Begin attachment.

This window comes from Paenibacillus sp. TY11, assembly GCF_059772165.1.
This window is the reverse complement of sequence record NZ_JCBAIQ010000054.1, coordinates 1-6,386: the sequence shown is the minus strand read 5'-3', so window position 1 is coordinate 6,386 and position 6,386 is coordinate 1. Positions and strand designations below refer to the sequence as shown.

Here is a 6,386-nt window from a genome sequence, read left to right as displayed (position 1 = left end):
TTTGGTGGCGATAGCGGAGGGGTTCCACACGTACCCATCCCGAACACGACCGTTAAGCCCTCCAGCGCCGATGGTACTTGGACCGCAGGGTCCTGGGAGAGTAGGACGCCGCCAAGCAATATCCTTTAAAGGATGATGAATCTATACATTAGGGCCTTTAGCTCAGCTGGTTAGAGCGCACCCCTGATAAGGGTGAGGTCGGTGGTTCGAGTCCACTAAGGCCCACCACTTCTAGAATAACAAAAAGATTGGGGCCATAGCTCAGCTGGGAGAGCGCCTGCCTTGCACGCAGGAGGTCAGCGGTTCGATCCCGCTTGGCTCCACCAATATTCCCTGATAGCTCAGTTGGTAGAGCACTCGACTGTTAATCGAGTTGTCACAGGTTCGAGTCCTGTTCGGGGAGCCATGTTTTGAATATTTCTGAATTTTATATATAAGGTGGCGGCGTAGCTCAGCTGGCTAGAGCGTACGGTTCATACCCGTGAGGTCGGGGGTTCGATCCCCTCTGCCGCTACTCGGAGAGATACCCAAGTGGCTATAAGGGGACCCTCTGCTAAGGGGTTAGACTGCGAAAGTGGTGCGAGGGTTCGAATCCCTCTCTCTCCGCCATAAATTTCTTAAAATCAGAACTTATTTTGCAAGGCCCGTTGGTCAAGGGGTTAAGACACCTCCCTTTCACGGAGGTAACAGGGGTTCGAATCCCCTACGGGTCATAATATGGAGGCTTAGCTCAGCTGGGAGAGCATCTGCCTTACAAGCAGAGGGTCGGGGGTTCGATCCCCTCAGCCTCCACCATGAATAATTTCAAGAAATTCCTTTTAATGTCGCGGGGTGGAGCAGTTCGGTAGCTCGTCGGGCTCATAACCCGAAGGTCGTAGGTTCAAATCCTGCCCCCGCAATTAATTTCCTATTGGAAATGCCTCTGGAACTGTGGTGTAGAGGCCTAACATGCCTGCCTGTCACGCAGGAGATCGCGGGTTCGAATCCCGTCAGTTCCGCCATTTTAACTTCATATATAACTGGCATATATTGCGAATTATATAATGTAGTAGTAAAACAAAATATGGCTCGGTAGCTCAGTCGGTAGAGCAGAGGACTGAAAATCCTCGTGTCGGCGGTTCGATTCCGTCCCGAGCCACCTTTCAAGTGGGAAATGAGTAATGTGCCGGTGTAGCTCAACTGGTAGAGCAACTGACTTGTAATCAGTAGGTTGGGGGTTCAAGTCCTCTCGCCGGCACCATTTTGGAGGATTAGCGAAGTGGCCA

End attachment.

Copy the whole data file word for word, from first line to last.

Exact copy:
This window comes from Paenibacillus sp. TY11, assembly GCF_059772165.1.
This window is the reverse complement of sequence record NZ_JCBAIQ010000054.1, coordinates 1-6,386: the sequence shown is the minus strand read 5'-3', so window position 1 is coordinate 6,386 and position 6,386 is coordinate 1. Positions and strand designations below refer to the sequence as shown.

Here is a 6,386-nt window from a genome sequence, read left to right as displayed (position 1 = left end):
TTTGGTGGCGATAGCGGAGGGGTTCCACACGTACCCATCCCGAACACGACCGTTAAGCCCTCCAGCGCCGATGGTACTTGGACCGCAGGGTCCTGGGAGAGTAGGACGCCGCCAAGCAATATCCTTTAAAGGATGATGAATCTATACATTAGGGCCTTTAGCTCAGCTGGTTAGAGCGCACCCCTGATAAGGGTGAGGTCGGTGGTTCGAGTCCACTAAGGCCCACCACTTCTAGAATAACAAAAAGATTGGGGCCATAGCTCAGCTGGGAGAGCGCCTGCCTTGCACGCAGGAGGTCAGCGGTTCGATCCCGCTTGGCTCCACCAATATTCCCTGATAGCTCAGTTGGTAGAGCACTCGACTGTTAATCGAGTTGTCACAGGTTCGAGTCCTGTTCGGGGAGCCATGTTTTGAATATTTCTGAATTTTATATATAAGGTGGCGGCGTAGCTCAGCTGGCTAGAGCGTACGGTTCATACCCGTGAGGTCGGGGGTTCGATCCCCTCTGCCGCTACTCGGAGAGATACCCAAGTGGCTATAAGGGGACCCTCTGCTAAGGGGTTAGACTGCGAAAGTGGTGCGAGGGTTCGAATCCCTCTCTCTCCGCCATAAATTTCTTAAAATCAGAACTTATTTTGCAAGGCCCGTTGGTCAAGGGGTTAAGACACCTCCCTTTCACGGAGGTAACAGGGGTTCGAATCCCCTACGGGTCATAATATGGAGGCTTAGCTCAGCTGGGAGAGCATCTGCCTTACAAGCAGAGGGTCGGGGGTTCGATCCCCTCAGCCTCCACCATGAATAATTTCAAGAAATTCCTTTTAATGTCGCGGGGTGGAGCAGTTCGGTAGCTCGTCGGGCTCATAACCCGAAGGTCGTAGGTTCAAATCCTGCCCCCGCAATTAATTTCCTATTGGAAATGCCTCTGGAACTGTGGTGTAGAGGCCTAACATGCCTGCCTGTCACGCAGGAGATCGCGGGTTCGAATCCCGTCAGTTCCGCCATTTTAACTTCATATATAACTGGCATATATTGCGAATTATATAATGTAGTAGTAAAACAAAATATGGCTCGGTAGCTCAGTCGGTAGAGCAGAGGACTGAAAATCCTCGTGTCGGCGGTTCGATTCCGTCCCGAGCCACCTTTCAAGTGGGAAATGAGTAATGTGCCGGTGTAGCTCAACTGGTAGAGCAACTGACTTGTAATCAGTAGGTTGGGGGTTCAAGTCCTCTCGCCGGCACCATTTTGGAGGATTAGCGAAGTGGCCA